In the spirit of Marsha P. Johnson and Sylvia Rivera: No to police occupation!

Trans Day of Action in New York June 28.
SLL photo: Greg Butterfield

New York — On June 28, I walked the short distance from my day job in lower Manhattan to Sheridan Square, a historic LGBTQ2S meeting place just south of the Stonewall Inn, where a police raid exactly 50 years before sparked Marsha P. “Pay It No Mind” Johnson, Sylvia Rivera and other super oppressed, working-class, queer youths to rise up against the vicious goons of the New York Police Department.

I had heard about a wall of honor recently erected at the Stonewall. I wanted to see if I could visit it and read the name of my departed comrade and friend, the noted author and fierce communist Leslie Feinberg, who was among those honored there.

I never reached the Stonewall nor saw the wall of honor. Instead, I found the blocks surrounding Stonewall densely packed with NYPD cops, some with truncheons, some in what appeared to be “light” riot gear, nearly all carrying sidearms. Metal barricades closed off streets for many blocks around. 

Access to the area was severely restricted. LGBTQ2S people, other workers and area residents were turned away, shunted into long lines or questioned about where they were going. Police vehicles of every description, from scooters to massive mobile command buses, clogged the streets.

The excuse, it seems, was the plan to hold a ticketed, corporate-sponsored, celebrity-attended “celebration” in the area. But the vastness and totality of the police occupation went well above and beyond any reasonable measure, even from the point of view of these bourgeois sponsors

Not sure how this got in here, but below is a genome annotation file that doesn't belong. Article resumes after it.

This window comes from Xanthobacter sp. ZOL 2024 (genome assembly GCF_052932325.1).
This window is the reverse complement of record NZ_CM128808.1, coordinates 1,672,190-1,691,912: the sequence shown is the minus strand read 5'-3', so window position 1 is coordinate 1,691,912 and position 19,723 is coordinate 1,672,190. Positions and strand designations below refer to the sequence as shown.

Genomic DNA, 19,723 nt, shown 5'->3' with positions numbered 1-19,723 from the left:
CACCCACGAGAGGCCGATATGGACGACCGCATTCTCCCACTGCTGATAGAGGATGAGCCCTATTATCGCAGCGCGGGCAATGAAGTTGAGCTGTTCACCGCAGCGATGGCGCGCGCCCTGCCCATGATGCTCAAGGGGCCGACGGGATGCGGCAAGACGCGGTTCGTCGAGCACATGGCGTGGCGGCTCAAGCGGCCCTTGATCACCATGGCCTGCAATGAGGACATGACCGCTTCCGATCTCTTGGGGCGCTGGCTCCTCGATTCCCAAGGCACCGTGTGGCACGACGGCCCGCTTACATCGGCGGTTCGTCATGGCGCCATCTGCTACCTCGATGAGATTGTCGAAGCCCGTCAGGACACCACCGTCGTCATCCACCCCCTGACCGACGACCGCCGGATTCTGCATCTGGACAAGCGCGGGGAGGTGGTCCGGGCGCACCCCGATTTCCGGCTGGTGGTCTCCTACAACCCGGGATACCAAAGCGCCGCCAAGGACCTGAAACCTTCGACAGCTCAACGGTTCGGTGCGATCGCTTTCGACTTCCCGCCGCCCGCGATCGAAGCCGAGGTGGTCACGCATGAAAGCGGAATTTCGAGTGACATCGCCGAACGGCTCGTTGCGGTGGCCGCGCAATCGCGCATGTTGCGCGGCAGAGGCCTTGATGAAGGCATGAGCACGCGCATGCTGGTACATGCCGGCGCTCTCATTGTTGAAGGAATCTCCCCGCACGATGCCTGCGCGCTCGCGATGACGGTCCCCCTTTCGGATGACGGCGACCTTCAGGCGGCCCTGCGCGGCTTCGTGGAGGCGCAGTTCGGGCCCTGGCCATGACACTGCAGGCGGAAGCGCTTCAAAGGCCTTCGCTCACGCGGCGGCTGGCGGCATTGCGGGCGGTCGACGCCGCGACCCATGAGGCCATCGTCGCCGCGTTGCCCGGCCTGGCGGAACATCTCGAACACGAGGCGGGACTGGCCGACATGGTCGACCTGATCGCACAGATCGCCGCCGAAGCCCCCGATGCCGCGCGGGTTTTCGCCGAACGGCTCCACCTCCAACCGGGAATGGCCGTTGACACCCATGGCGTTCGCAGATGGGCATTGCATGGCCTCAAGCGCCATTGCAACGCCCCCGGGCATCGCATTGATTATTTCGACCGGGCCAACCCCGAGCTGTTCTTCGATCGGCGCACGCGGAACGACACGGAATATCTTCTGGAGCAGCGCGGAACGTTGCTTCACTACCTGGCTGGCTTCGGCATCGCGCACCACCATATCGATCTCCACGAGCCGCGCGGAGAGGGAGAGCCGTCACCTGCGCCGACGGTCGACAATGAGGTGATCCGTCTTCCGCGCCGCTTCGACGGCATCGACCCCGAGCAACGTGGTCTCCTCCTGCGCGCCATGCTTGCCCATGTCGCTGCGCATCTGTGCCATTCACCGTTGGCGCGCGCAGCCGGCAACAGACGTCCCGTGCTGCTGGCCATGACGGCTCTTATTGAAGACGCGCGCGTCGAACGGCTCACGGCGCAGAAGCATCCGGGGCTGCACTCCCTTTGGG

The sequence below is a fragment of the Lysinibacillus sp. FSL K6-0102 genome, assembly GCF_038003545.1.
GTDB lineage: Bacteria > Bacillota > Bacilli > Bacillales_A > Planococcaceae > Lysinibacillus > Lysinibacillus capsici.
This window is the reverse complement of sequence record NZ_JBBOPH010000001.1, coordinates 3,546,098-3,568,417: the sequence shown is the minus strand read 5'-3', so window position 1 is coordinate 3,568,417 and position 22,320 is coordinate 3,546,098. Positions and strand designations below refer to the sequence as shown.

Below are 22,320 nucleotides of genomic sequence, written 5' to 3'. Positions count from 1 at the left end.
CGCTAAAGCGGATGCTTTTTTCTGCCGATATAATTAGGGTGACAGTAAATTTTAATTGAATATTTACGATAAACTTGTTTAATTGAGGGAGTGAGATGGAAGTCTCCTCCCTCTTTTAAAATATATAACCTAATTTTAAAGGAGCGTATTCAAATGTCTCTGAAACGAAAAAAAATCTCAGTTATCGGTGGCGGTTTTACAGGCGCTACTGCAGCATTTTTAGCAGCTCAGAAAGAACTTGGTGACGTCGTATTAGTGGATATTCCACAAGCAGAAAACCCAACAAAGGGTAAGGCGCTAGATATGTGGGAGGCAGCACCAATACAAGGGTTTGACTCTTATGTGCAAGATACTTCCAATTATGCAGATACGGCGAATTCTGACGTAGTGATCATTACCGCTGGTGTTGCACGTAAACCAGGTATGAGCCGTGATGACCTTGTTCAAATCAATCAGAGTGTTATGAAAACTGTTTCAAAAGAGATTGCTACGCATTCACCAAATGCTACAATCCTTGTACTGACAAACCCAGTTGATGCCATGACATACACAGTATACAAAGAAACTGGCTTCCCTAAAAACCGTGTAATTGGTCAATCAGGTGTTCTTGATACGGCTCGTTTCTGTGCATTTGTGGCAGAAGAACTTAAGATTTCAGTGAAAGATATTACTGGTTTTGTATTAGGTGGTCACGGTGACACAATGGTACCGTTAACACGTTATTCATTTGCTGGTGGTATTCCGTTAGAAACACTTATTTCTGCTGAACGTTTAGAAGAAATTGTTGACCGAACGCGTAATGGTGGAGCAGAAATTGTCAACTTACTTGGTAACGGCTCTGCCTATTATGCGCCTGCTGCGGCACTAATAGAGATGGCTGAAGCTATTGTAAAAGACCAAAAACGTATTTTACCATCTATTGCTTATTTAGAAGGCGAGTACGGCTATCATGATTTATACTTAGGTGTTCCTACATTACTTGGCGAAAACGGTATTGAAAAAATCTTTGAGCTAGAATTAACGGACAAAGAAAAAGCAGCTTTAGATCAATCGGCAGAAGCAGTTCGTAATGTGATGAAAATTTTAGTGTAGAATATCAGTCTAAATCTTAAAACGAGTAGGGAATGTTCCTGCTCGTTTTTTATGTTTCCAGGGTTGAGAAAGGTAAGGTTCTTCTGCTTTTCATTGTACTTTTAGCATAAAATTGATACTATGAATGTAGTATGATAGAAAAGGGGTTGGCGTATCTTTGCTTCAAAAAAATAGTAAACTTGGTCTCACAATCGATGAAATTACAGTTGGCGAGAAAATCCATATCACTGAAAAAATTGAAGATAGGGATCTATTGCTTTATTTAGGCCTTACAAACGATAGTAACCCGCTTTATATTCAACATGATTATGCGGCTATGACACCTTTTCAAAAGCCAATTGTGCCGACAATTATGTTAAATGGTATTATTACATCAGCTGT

It certainly did evoke Stonewall ‘69, but not in a good way. 

Worried much, NYPD, City Hall and Wall Street?

It is just this sort of behavior that inspired many LGBTQ2S activists and allies to found the Reclaim Pride Coalition to organize a Queer Liberation March for Stonewall 50, to counter the corporate/police takeover of the traditional New York Pride Parade. 

Just a few weeks ago, New York Police Commissioner James P. O’Neill got headlines — and drew the scorn of activists — when he issued a mealy-mouthed, 50-years-too-damn-late “apology” for the police raid on Stonewall and subsequent NYPD repression against those who fought back. 

Reclaim Pride answered: “We are not impressed by Commissioner O’Neill’s empty apology, given under pressure during Pride month. Where has this apology been for the last 50 years? The NYPD Vice Squad is still in business, busting sex workers and others, while its members run their own brothels. The NYPD is still arresting trans kids of color for walking down the street and arrested a transwoman in the Bronx who was walking home from work, holding her in custody for 24 hours, in handcuffs! The NYPD has spent decades entrapping gay men. And the NYPD continues to strike fear in communities of color and other marginalized communities.”

Fortunately, later on the afternoon of June 28, I found an inspiring antidote: the Trans Day of Action rally held in nearby Washington Square Park, followed by a neighborhood march. Hundreds of trans people, their families, friends, co-workers and supporters gathered for this annual event, now in its 15th year, sponsored by the Audre Lorde Project. 

Trans and gender nonconforming people of all nationalities, sexualities, abilities and ages came together to mourn the dead and fight for the rights and futures of the living, with a special focus this year on housing justice.

And Stonewall? Even if it is temporarily under occupation, for the folks at Washington Square Park, and for all workers and oppressed peoples — it still means fight back.

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